These are extreme examples. But they underline cause for concern about the methods recommended by the company and its millionaire founders, who have accumulated vast fortunes from the thousands of overweight Britons who have used their system.

    LighterLife was established in 1996 by Jackie Cox and Bar Hewlett, who met in the Eighties while taking part in research for another diet plan.

    Lifelong dieters, they developed their own slimming programme which, they claimed, worked so well for them it made sense to turn it into a business. Via their methods, dieters are taught to survive on just over 500 calories a day - a quarter of an adult's recommended intake.

    LighterLife dieters are encouraged to follow the core programme, a 14-week marathon of specially provided shakes, bars and soups which replace food and cost £66 a week (almost £1,000 overall), interlaced with weekly group meetings with 'counsellors' (in reality, franchisees of the business whose main qualification seems to be they have undergone the programme).

    Not practising what she preaches: Jackie Cox has a BMI of 35.1, making her clinically obese

    And a lucrative business it has certainly proved: in just 13 years it has become a multi-million-pound company, with accounts from 2007 showing turnover had doubled in the previous two years, from £10,164,123 in 2005 to £21,344,748.

    The rewards are obvious for Ms Hewlett, 61, and Ms Cox, who along with their co-director Rachel Hunter enjoyed total salary payments of £1,656,434 that year (certainly enough to fund Ms Cox's leafy retreat in the Bahamas, from where she commutes to Britain for one week a month, as well as her luxury Jaguar car).

    A clutch of celebrity endorsers, meanwhile, among them chef Antony Worrall Thompson, presenter Coleen Nolan and Jackie Llewelyn-Bowen, wife of designer Laurence, appear to highlight the message that this is the 'go-to' diet for determined slimmers.

    So far so glamorous and successful. And it must be said that many of LighterLife's estimated 15,000 annual dieters profess themselves delighted with a system which has given them dramatic results after years of trying other methods.

    But for a few, this glossy facade is only one side of the story. The other side is rather less glamorous.

    Take Sarah Barker, a 39-year-old science teacher and mother of three from Fadmoor, North Yorkshire, who reads the stories of women like Samantha Clowe with a shudder.

    A lifelong binge eater who had ballooned to 24-stone when she started the plan in January 2006, she believes the diet has ruined her health.

    'At first I was thrilled. I lost one stone in the first week and then four to five pounds every week after that,' she recalls. 'By June I was down to 17 stone and then hit my target of 13 stone, the top of my BMI range, in September. I'd lost 11 stone in just nine months.

    'I was thrilled and had gone down eight dress sizes from a 30 to a 14. I had bags more energy and started going to the gym. It was a completely new me.'

    Looking back, however, Sarah acknowledges there were other, less welcome physical changes taking place.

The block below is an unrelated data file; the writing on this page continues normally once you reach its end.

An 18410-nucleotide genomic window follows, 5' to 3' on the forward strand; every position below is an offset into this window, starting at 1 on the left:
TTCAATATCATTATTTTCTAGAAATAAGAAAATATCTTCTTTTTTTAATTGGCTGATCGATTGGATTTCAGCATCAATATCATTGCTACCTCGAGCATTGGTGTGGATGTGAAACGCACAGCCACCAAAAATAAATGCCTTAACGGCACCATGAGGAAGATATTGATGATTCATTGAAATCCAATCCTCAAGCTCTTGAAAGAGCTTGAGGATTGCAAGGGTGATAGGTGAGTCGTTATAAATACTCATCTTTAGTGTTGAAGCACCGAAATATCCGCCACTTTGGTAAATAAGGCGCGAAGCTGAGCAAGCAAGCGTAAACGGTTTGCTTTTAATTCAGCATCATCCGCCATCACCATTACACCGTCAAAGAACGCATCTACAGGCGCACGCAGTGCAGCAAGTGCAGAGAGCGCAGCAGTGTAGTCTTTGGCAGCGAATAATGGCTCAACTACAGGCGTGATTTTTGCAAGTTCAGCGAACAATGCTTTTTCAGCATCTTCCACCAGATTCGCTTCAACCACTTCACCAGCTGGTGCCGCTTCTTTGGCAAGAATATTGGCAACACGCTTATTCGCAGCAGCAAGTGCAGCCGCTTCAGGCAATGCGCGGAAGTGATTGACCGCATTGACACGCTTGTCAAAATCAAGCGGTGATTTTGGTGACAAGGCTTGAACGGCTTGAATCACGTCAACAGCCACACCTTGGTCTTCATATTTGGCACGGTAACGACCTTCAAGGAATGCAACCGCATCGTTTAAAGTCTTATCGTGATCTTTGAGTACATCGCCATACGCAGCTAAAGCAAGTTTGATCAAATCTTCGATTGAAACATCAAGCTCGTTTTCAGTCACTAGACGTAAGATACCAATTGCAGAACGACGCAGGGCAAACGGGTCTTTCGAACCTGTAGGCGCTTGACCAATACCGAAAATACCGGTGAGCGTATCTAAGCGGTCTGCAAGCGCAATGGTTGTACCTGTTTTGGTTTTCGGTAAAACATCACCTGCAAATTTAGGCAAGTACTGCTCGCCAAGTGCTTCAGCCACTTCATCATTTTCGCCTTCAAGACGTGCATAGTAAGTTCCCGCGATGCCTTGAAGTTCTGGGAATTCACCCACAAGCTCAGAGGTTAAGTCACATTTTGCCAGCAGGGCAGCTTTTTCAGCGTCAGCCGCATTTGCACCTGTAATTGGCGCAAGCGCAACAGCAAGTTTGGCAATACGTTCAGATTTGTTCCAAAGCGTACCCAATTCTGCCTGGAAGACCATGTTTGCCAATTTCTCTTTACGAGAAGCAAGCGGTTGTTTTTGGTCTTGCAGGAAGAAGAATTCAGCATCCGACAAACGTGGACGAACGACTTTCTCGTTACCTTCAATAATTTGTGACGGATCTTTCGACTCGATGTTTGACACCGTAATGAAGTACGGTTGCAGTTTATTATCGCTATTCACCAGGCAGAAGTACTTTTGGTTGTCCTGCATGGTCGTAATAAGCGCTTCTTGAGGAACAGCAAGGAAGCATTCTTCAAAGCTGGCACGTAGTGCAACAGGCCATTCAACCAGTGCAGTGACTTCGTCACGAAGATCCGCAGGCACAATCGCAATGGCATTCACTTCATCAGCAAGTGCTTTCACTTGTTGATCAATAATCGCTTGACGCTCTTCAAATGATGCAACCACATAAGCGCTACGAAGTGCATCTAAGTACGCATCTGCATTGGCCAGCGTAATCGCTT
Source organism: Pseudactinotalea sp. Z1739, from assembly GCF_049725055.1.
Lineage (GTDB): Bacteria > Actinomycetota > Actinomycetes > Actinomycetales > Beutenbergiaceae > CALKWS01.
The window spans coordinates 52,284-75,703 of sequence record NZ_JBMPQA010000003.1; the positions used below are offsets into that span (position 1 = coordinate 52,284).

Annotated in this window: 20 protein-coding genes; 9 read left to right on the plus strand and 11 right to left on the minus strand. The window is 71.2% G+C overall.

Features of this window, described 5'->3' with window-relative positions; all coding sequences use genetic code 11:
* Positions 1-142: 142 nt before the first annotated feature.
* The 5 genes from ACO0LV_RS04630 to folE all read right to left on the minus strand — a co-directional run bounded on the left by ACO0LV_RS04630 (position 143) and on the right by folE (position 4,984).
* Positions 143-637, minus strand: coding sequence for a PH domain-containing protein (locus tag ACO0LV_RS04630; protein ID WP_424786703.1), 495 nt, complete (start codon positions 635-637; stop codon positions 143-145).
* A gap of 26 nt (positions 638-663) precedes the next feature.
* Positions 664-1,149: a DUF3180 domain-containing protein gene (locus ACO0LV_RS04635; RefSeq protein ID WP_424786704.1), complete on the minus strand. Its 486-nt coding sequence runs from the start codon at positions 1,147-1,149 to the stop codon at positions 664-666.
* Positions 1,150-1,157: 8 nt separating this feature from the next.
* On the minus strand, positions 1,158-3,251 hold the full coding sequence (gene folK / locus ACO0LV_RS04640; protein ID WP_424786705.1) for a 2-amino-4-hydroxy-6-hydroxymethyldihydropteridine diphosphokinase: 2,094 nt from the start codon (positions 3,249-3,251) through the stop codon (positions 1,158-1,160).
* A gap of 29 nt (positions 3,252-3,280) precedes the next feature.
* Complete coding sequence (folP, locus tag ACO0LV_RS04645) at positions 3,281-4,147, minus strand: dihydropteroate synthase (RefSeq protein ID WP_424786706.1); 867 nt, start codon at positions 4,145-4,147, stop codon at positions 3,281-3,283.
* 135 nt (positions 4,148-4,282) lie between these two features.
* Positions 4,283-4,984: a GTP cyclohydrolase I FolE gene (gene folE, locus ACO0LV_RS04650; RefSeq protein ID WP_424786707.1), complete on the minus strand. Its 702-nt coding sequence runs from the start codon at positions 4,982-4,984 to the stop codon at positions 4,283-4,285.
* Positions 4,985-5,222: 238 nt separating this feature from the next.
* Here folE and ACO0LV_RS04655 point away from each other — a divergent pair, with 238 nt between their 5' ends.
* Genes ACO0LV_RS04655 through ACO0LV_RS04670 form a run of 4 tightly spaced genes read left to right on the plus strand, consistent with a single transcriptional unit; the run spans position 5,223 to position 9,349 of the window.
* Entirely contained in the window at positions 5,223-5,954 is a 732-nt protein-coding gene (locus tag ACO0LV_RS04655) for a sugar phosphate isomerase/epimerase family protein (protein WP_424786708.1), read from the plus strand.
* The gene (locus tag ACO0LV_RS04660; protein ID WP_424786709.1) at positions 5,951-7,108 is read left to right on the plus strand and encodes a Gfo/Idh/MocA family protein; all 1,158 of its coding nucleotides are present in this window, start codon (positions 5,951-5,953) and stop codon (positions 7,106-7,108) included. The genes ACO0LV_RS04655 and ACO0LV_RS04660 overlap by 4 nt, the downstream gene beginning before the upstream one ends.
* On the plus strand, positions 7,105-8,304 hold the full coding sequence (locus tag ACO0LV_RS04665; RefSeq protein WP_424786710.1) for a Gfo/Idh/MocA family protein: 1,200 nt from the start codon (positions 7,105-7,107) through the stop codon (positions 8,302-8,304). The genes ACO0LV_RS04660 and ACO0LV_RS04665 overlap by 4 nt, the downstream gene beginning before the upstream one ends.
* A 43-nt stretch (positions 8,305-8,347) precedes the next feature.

'It's hard to describe but it felt like my body was out of control, a kind of buzzy feeling like I was on some kind of drug. I didn't let it worry me because I was so elated at having lost the weight.'

    But in October, she woke up and found her vision was blurred. 'I looked at my husband, James, and could see two of him,' she recalls.

    Referred to a doctor, she was told that because she had lost so much weight, she had lost fat from behind her eyes which supported the muscles.


    'I have memory loss, tiredness, muscle aches and vision problems. Until I started the diet I never had a medical problem in my life'


    'He said they needed to strengthen again and he gave me an eyepatch.'

    Worse was to come. Later that month Sarah suffered a serious gallstone attack and was rushed into hospital.

    'They didn't diagnose gallstones at first but they thought that because I was eating solid food again after the diet, my stomach couldn't cope and it was indigestion. But by the third attack, in February 2007, they told me my gallbladder would have to be removed.'

    By May that year, Sarah's weight had gone back up to 15 stone. Dismayed, she telephoned LighterLife to ask if she could still do the diet with gallstones.

    'They said yes, as long as my liver function was normal, which it was. So I tried it again, and that is when the problems really started.

    'After being back on it for three weeks, the double-vision was back with a vengeance. I also had severe pains in my eyes. The doctor referred me to an opthamologist who then referred me to a neurologist.

    'I had three MRI scans, two lumber punctures and blood test after blood test while they tried to get to the root of the problem.'
    Sarah was told her brain had suffered eight areas of damage, and that multiple sclerosis could not be ruled out. 'I was horrified, like the life had drained out of me.'

    Thankfully, further tests ruled out MS. But, a year on, Sarah is still suffering the after-effects of her time on the diet.

    Going hungry: The low calorie diet recommended by Lighterlife means followers are practically starving themselves

    'I have memory loss, tiredness, muscle aches and vision problems. Until I started the diet I never had a medical problem in my life. I spoke to Lighter-Life and they just told me to keep them informed of all the results.'

    Dr Dawson, from the Rhodes Clinic, says: 'Again, it's hardly surprising that someone might suffer blurred vision on a low calorie diet. As I said before, if you don't eat enough calories, your body will start eating its own muscle - which would account for the general muscle aches and tiredness.